A Woman’s Woes: Navigating UTIs and Cystitis


Urinary tract infections (UTIs) are a common medical condition that affects millions of people worldwide, with females being more susceptible to it than males. UTIs occur when bacteria enter the urinary tract, causing an infection in the bladder, urethra, or kidneys. One type of UTI that is particularly common in females is cystitis, which affects the bladder specifically and is characterized by inflammation of the bladder lining. This inflammation can cause a range of uncomfortable symptoms such as a frequent urge to urinate, burning or pain during urination, and cloudy or strong-smelling urine. Women are more likely to get cystitis than men because their urethra is shorter, making it easier for bacteria to travel up to the bladder.

Cystitis And Urinary Tract Infections (UTIs) – What Is It?

Urinary Tract Infection: An infection of the urinary system and urinary tract is known as a urinary tract infection (UTI). This might result in urethritis (affecting the urethra), cystitis (affecting the bladder), and pyelonephritis (affecting kidneys).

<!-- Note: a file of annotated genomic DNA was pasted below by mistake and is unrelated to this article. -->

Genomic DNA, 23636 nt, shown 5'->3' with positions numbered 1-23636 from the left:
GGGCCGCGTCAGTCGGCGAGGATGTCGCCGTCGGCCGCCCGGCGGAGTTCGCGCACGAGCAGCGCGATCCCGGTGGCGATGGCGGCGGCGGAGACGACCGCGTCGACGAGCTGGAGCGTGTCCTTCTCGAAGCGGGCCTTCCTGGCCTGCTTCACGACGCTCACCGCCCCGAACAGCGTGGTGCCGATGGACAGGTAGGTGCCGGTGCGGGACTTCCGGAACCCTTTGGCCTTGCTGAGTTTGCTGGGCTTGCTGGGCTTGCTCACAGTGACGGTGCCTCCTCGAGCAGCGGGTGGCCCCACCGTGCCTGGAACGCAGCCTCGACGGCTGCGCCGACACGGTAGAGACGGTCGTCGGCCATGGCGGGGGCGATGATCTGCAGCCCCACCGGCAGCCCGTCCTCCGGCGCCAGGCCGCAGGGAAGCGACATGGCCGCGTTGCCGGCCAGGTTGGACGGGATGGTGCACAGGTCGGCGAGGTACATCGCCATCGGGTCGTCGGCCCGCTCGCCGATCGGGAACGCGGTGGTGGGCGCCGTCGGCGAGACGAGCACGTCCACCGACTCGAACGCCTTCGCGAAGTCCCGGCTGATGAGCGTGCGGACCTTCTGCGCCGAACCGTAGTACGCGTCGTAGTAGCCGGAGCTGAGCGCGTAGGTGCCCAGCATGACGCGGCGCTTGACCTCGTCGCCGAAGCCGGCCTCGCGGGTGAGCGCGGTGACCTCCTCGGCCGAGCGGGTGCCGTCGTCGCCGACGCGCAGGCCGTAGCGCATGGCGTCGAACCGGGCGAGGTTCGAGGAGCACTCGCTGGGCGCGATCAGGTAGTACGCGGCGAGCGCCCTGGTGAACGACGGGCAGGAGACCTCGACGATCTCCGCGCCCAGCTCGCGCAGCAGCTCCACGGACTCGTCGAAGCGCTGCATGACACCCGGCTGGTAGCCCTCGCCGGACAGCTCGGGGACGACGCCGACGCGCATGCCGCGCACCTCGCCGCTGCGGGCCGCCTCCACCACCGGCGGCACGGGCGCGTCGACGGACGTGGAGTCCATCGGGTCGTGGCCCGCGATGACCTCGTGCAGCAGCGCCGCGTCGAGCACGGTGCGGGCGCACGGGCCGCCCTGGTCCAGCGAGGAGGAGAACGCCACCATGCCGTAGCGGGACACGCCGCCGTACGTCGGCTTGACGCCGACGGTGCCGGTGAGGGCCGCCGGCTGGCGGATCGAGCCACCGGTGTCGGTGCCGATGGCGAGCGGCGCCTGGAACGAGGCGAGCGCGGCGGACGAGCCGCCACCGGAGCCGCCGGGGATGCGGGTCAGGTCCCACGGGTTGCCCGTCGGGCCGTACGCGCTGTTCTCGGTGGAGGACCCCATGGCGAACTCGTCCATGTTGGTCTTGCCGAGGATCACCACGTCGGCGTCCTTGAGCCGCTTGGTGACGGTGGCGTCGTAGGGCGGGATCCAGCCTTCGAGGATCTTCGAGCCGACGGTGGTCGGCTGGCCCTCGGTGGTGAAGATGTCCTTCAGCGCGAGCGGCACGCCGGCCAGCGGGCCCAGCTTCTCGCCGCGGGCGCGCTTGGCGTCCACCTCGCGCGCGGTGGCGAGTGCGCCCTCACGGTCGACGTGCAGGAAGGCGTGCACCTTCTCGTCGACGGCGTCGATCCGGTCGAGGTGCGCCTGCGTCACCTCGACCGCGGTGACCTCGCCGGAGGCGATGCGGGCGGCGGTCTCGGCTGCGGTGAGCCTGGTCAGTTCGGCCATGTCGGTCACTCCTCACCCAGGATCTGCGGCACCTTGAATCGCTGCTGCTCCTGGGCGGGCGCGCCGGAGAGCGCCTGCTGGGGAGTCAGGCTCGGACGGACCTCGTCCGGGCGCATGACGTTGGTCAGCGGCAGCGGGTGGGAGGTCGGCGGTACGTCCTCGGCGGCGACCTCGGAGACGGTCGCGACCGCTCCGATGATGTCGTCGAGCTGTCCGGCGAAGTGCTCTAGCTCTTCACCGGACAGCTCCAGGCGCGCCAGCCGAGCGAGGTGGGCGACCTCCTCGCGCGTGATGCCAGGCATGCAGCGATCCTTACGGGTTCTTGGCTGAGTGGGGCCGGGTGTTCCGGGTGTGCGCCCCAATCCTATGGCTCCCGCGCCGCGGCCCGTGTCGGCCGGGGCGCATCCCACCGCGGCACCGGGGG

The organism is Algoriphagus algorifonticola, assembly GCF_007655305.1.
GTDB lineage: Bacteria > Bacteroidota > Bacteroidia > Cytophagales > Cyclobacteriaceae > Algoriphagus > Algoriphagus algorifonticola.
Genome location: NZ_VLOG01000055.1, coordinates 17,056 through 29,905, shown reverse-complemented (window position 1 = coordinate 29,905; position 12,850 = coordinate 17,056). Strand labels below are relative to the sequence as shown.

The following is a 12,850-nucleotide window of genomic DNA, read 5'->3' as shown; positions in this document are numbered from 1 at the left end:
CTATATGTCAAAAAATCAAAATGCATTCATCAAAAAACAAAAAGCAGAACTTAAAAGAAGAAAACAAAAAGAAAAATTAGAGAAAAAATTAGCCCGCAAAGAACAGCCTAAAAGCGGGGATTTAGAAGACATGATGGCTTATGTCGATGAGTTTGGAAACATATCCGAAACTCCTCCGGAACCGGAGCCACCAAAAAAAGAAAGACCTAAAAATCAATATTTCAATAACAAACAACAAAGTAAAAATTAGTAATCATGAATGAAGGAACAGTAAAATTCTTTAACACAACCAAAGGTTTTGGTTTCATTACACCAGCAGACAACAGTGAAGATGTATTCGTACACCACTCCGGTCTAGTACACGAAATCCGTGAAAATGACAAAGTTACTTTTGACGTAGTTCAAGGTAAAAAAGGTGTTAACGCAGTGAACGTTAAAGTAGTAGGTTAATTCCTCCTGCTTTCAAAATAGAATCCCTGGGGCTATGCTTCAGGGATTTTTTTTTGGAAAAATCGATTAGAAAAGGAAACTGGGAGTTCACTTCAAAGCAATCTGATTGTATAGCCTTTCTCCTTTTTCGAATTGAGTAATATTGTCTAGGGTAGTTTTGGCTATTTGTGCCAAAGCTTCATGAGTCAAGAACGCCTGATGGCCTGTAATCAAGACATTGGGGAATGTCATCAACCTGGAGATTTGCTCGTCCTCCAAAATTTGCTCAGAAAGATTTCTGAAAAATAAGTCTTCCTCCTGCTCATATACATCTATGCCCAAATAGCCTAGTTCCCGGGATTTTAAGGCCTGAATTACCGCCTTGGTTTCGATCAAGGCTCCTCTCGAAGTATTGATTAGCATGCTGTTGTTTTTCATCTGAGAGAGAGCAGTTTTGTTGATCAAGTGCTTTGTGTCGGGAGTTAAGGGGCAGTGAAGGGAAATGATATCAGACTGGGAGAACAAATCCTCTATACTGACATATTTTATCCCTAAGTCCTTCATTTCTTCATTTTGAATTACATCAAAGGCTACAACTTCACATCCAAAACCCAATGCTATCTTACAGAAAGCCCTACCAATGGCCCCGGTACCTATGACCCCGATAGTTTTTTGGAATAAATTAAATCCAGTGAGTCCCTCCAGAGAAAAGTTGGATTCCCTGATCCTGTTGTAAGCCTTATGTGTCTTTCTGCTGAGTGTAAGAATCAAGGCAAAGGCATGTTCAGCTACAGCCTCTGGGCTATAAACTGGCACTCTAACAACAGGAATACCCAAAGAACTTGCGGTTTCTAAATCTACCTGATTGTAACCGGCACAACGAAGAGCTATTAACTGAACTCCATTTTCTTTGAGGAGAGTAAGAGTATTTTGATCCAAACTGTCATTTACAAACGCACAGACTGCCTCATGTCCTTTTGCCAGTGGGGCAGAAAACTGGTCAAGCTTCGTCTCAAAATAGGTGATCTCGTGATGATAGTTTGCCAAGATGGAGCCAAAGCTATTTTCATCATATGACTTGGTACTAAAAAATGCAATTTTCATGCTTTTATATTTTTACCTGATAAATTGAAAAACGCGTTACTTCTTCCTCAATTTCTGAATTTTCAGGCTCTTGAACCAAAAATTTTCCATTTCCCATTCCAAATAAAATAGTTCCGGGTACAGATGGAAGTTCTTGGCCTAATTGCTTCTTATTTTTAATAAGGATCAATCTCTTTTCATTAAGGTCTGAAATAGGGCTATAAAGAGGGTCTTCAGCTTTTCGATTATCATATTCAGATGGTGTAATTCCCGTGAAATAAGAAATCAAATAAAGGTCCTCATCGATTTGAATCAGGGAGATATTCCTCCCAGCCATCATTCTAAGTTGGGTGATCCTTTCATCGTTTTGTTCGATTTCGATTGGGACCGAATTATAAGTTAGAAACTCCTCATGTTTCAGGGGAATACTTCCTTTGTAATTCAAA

Cystitis: Cystitis is a bladder-specific urinary tract infection (UTI) caused by bacteria. It happens rather frequently, particularly among women. Antibiotics may not be necessary if the situation gets better. Cystitis often goes away quickly and without any problems.

What Microorganisms Leads To Cystitis And Urinary Tract Infections (UTIs)?

The most common cause of cystitis is a bacterial infection, most often caused by Escherichia coli (E. coli), a type of bacteria commonly found in the gastrointestinal tract. Other bacteria that causes cystitis are:

  • Klebsiella pneumoniae.
  • Proteus mirabilis.
  • Staphylococcus saprophyticus. 

Sexual intercourse, use of certain contraceptives, menopause, and pregnancy are some of the risk factors that can increase the likelihood of developing cystitis

What Are the Signs and Symptoms of Cystitis and Urinary Tract Infections?

Urinary Tract Infection – Symptoms:

Adults with a urinary tract infection (UTI) typically experience dysuria, or painful urination, along with increased frequency and urgency of urinating, among other symptoms. Many times, one could feel as though their bladder is full or their lower abdomen is in pain. Additional signs include:

  • Sensitivity in the area above the pubis.